Taxonomy proposal for Old World monkey adenoviruses: characterisation of several non-human, non-ape primate adenovirus lineages

@article{Pant2015TaxonomyPF,
  title={Taxonomy proposal for Old World monkey adenoviruses: characterisation of several non-human, non-ape primate adenovirus lineages},
  author={Laura Pant{\'o} and Iva I Podgorski and M{\'a}t{\'e} J{\'a}noska and Orsolya M{\'a}rk{\'o} and Bal{\'a}zs Harrach},
  journal={Archives of Virology},
  year={2015},
  volume={160},
  pages={3165-3177}
}
A species classification regarding Old World monkey adenoviruses is proposed. We determined the nucleotide sequences of PCR-amplified fragments from the genes of the IVa2, DNA-dependent DNA polymerase, penton base, and hexon proteins from every simian adenovirus (SAdV) serotype that originated from Old World monkeys for which the full genome sequence had not yet been published. We confirmed that the majority of Old Word monkey SAdVs belong to two previously established species. Interestingly… 

Genome analysis of four Old World monkey adenoviruses supports the proposed species classification of primate adenoviruses and reveals signs of possible homologous recombination.

Phylogenetic calculations implied that recombination events might have happened between different AdV species, andylogeny inference, based on the viral DNA-dependent DNA polymerase and the penton base protein, supported the species classification proposed earlier.

Adenovirus Infections in African Humans and Wild Non-Human Primates: Great Diversity and Cross-Species Transmission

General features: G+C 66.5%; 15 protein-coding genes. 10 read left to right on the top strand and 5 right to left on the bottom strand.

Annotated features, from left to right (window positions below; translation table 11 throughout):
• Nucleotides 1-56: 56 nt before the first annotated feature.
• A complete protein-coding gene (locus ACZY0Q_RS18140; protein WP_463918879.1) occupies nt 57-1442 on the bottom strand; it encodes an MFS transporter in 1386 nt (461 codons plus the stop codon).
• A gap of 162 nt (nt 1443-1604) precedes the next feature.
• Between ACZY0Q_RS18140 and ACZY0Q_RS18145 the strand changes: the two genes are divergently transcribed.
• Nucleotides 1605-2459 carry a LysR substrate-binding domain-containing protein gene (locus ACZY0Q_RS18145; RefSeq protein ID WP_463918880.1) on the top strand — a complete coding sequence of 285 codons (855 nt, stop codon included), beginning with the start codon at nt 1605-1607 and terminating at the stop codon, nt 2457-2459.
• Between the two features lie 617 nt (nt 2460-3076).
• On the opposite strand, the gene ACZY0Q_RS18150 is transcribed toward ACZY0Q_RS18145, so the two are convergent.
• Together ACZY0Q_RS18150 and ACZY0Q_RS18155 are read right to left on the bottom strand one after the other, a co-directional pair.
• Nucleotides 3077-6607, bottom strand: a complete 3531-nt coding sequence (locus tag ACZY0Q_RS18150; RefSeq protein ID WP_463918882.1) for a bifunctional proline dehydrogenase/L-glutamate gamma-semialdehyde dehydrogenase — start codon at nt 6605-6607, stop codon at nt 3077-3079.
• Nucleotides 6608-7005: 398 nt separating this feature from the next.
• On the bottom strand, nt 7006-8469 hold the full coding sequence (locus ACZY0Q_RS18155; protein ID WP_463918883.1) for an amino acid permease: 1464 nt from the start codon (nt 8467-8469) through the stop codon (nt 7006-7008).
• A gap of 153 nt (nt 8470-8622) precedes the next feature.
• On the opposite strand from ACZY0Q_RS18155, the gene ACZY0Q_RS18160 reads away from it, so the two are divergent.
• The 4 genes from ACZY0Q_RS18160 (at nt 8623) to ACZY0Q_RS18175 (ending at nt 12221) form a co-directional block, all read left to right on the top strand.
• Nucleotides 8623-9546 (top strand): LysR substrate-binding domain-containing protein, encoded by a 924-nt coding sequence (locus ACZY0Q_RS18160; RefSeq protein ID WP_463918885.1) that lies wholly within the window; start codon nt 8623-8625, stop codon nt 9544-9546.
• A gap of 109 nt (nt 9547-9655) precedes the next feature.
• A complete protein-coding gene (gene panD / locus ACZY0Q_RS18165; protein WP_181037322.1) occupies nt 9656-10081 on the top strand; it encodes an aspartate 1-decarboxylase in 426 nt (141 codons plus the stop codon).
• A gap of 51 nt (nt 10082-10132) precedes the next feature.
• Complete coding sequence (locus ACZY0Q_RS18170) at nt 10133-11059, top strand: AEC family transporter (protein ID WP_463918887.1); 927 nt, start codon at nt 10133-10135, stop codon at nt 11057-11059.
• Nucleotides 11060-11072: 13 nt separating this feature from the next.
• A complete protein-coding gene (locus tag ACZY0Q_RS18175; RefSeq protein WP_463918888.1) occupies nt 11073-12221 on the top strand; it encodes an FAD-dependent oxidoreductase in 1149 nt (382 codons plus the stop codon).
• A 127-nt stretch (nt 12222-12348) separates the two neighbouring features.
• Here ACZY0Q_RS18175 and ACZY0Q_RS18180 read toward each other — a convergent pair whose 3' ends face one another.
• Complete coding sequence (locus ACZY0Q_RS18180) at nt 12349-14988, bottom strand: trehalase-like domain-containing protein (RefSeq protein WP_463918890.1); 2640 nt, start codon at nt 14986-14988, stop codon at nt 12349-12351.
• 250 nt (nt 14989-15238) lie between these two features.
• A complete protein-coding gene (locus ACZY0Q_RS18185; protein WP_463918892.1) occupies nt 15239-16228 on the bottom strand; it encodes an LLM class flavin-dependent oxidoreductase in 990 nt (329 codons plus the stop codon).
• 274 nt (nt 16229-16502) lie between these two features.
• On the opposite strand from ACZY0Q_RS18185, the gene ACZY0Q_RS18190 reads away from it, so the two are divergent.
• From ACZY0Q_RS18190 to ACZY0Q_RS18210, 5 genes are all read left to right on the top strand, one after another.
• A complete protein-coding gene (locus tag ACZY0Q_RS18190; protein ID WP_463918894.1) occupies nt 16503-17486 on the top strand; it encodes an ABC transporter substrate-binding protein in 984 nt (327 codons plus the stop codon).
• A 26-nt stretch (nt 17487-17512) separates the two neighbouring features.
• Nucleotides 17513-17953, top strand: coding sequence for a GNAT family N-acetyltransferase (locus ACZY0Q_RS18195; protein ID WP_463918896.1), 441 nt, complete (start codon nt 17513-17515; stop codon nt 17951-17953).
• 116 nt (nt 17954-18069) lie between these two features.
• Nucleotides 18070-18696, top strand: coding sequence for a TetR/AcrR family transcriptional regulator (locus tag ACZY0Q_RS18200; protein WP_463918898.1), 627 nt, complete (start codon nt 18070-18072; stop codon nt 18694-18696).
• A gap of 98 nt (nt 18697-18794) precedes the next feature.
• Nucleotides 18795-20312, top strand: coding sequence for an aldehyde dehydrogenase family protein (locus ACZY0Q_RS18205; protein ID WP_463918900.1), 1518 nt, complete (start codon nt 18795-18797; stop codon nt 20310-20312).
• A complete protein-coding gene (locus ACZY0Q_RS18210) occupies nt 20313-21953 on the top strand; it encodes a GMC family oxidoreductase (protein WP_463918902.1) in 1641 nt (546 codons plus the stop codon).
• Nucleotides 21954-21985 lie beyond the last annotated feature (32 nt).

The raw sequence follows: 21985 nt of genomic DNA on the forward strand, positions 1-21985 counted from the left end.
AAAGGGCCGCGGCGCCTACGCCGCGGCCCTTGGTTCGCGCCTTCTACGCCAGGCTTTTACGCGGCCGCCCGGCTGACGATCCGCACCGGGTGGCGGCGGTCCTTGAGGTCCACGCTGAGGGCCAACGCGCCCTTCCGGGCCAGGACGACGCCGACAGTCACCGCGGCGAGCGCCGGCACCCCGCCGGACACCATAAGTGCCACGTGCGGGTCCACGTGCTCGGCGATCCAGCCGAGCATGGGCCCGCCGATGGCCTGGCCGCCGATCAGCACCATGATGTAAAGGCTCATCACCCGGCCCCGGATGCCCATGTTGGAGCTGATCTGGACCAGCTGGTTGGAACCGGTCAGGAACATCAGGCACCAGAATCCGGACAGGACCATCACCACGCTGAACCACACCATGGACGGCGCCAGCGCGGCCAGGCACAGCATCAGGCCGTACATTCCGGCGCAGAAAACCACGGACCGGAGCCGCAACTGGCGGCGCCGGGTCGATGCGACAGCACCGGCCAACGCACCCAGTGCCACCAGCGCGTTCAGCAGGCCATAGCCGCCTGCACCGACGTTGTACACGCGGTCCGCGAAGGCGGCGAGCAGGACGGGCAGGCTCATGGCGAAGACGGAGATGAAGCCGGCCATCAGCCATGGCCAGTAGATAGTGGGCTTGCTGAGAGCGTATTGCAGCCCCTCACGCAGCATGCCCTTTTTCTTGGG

Investigating the occurrence and diversity of AdVs in fecal samples of apes and monkeys from different African countries and stool of humans living near gorillas in the Republic of Congo confirmed the gorilla-to-human transmission of adenovirus.

Adenoviruses of the most ancient primate lineages support the theory on virus-host co-evolution.

Phylogenetic analysis indicated that the tentative novel AdVs cluster into two separate groups, which form the most basal branches among the primate AdVs, and therefore support the theory on the co-evolution of primate adenoviruses with their hosts.

Epidemiological and molecular characterization of a novel adenovirus of squirrel monkeys after fatal infection during immunosuppression

RP testing and partial sequencing of 95 archived faecal samples from other squirrel monkeys housed at the KCCMR revealed the presence of three distinct, and apparently endemic species of adenoviruses, suggesting that squirrel monkeys may be the natural host of the TMAdV.

Isolation and characterization of adenoviruses infecting endangered golden snub-nosed monkeys (Rhinopithecus roxellana)

It is reported for the first time the isolation and full-length genomic characterization of an adenovirus from the subfamily Colobinae, and it is revealed that this virus represents a novel species in the genus Mastadenovirus.

Genomics-based re-examination of the taxonomy and phylogeny of human and simian Mastadenoviruses: an evolving whole genomes approach, revealing putative zoonosis, anthroponosis, and amphizoonosis.

An evaluation of 174 whole genome sequences from HAdVs and SAdVs archived in GenBank finds that rather than separate HAdV and S adenovirus phylogenetic lineages, a single, intertwined tree is observed with all HAd ads and S AdVs forming mixed clades.

Complete genome analysis confirms that the pygmy marmoset adenovirus is a variant of the skunk adenovirus 1 - Short communication.

A novel species Skunk mastadenovirus A (SkAdV-A) has been established, and the AdVs, originating from the African pygmy hedgehogs, have been found to belong to virus species SkAdv-A.

Non-Human Primate-Derived Adenoviruses for Future Use as Oncolytic Agents?

  • S. BotsR. Hoeben
  • Medicine, Biology
    International journal of molecular sciences
  • 2020
The similarities and differences between human- and NHP-derived adenoviruses in view of their use as oncolytic agents, including their genome organization, receptor use, replication and cell lysis, modulation of the host’s immune responses, as well as their pathogenicity in humans are discussed.

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